Despite his grumbling, he sat up as straight as he could as they approached their home, and as they reached the gate, he suddenly saw what had got his wife so excited. The wall around the previously narrow entrance had been broken away and widened, a new gate put in the old one’s place. The cobbled path and gravel driveway had both been paved over and cleared of weeds to make wheelchair access easier, and the previously upward-folding garage door had been replaced with two that pulled open sideways. Like the gate, a new wider front door had been fitted to the cottage, and two steps leading up to it had been turned into a narrow ramp. 

As Paul stared around him, open-mouthed, Edgar came up behind them, opening the new front door and holding it as Elsie pushed her husband’s chair through and into the hall. They soon found that their bedroom had been moved downstairs in place of the children’s playroom, and a new ensuite bathroom, half-finished, was being built leading off itinto an old storage room. In the kitchen, all the cupboards were in the process of being moved to a lower level so that Paul could access them, the door handles on all the doors had been moved to a lower height to make them easier for him to reach, and the steps leading into the garden from both the back door and the living room’s French doors had, like the front steps, been turned into ramps. 

Elsie started crying again and hugged Edgar, exclaiming how wonderful it all was, and Paul stared around him, a lump in his throat. It was everything that he and Elsie had considered doing themselves but had come to the conclusion they could not afford, even with Paul’s new job. 

As Elsie began rummaging through the kitchen cupboards, inspecting the builders’ work, Edgar turned to his friend with a grin. “So?” 

Paul stared up at him in disbelief. “ I can’t believe you did this for us! It must have cost a fortune!” 

“Let’s just say Merry Christmas from the Watson family. I’m only sorry it’s not quite finished, but it shouldn’t take more than a couple more weeks.” 

Paul shook his head. “I can’t believe you’ve done this much already! How did you ever get it done in so little time?” 

“Simon called in many favours,” Edgar replied, referring to Paul’s brother-in-law who was an architect by trade. “He and Clare are going to help you move back in when it’s finished.” 

“Thank you,” Paul said slowly, pausing as his voice caught in his throat. “I…I don’t know what to say.” 

“You don’t need to say anything,” Edgar replied quickly, holding out his hand. “I’m only glad we could help.” 

Paul took hold of his friend’s hand, shaking it warmly, unable to reply as he was momentarily overcome with emotion. 

Evadne entered the room, carrying a now slumbering Henry in his carrycot, and cast an anxious glance at her two friends. “Is it okay?” 

At the sound of her voice, Elsie turned from the cabinets and ran across the kitchen, throwing her arms around Evadne and bursting into tears yet again. Evvy laughed as she handed Henry to Edgar and then returned her friend’s hug.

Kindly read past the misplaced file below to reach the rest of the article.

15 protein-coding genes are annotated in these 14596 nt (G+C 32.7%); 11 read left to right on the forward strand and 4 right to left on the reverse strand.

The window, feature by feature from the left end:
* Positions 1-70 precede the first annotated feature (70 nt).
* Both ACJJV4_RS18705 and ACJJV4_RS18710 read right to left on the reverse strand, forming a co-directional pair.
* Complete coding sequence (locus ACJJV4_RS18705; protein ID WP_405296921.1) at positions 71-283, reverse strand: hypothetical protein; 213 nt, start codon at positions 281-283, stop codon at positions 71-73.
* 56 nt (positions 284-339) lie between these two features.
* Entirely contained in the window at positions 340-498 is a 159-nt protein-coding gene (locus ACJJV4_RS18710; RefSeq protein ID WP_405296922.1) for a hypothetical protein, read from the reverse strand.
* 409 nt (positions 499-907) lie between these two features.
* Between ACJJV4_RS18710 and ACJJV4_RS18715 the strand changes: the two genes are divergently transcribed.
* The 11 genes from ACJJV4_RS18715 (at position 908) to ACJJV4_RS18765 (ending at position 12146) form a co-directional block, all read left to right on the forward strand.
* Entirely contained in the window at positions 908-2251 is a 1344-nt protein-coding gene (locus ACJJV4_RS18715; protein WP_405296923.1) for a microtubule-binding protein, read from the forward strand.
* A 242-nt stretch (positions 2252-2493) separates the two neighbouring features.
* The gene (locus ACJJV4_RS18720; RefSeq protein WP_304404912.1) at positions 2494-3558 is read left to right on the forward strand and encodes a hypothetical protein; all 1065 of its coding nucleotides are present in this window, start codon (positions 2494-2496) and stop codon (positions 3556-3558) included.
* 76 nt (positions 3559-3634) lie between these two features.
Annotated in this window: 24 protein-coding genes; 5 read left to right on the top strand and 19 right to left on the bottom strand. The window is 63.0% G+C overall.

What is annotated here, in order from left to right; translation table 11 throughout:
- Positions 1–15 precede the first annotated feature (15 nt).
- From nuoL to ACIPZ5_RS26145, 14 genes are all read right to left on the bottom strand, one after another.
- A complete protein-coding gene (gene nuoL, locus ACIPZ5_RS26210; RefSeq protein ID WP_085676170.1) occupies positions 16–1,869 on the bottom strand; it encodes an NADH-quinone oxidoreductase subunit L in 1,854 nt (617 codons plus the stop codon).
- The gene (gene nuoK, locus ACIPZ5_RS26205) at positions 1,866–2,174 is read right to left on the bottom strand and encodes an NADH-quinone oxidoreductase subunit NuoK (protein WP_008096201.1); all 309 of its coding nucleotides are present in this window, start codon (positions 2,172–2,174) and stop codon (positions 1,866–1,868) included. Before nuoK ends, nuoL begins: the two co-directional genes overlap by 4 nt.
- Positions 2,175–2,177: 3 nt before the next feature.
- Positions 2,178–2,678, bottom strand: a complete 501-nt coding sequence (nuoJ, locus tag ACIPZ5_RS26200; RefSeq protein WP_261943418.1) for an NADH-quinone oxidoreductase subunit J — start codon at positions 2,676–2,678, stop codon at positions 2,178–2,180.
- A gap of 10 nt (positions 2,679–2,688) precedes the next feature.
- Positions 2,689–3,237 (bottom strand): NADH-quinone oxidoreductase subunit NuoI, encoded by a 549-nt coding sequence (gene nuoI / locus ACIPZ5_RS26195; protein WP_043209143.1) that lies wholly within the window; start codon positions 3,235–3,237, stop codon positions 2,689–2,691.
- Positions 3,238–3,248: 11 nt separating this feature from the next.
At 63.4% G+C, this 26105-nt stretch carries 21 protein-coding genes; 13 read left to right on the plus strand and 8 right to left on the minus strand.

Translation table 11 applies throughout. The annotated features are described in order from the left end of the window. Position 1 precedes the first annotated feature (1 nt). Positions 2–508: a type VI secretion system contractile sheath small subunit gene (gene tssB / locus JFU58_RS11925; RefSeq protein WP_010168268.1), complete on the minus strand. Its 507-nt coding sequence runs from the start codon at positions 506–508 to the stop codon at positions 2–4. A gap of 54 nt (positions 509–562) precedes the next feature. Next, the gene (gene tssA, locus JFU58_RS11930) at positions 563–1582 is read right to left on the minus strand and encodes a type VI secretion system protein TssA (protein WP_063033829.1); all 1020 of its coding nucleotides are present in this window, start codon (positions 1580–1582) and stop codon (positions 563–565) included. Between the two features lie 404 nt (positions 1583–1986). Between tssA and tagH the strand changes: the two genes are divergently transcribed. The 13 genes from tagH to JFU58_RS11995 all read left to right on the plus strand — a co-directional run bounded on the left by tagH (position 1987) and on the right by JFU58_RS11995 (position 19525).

“You like it then?” 

Pulling back, Elsie wiped away her tears as she nodded, a wide grin on her face. Wheeling himself over to Evadne, Paul took hold of her arm. “Come here you,” he said, pulling her down into a hug. “Edgar tells us this was all your doing?” 

Evadne returned his embrace and then stood up straight again, smiling. “I just thought we could help you out. You do like it, don’t you?” 

Paul stared around him, and then looked up at her with a grin. “It’s perfect.” 


The following afternoon, a taxi turned into the long driveway of the Watsons’ Geneva home and made its way down towards the house. They had dropped Ned back at school that morning and then caught the midday flight from London to return home. As the car stopped, Marcia wrenched the door open and ran towards the house, closely followed by her sister, and the pair of them opened the front door hurriedly and almost fell over the pile of post as they entered the hall. A loud barking sounded from the kitchen, and the next moment Scrabble came bounding through the door, throwing himself on his youngest mistress who sat down, giggling as he licked her face. Thea laughed and began to collect the letters together, and Anton appeared in the kitchen doorway. 

“I told him you were coming and he insisted on being here to welcome you all home,” the Swiss man announced with a wide smile. 

“Aren’t you a clever boy?” Marcia exclaimed, as she cuddled the Labrador to her. “Mummy, you’ll never guess?” 

Evadne, who had just entered the hall, Henry under one arm and a bag of his toys in the other, looked up with a grin. “I’ll never guess what? Hello Anton! How are you?” 

“Scrabble asked to be here to welcome us home!” Marcia cried, drowning out Anton’s reply.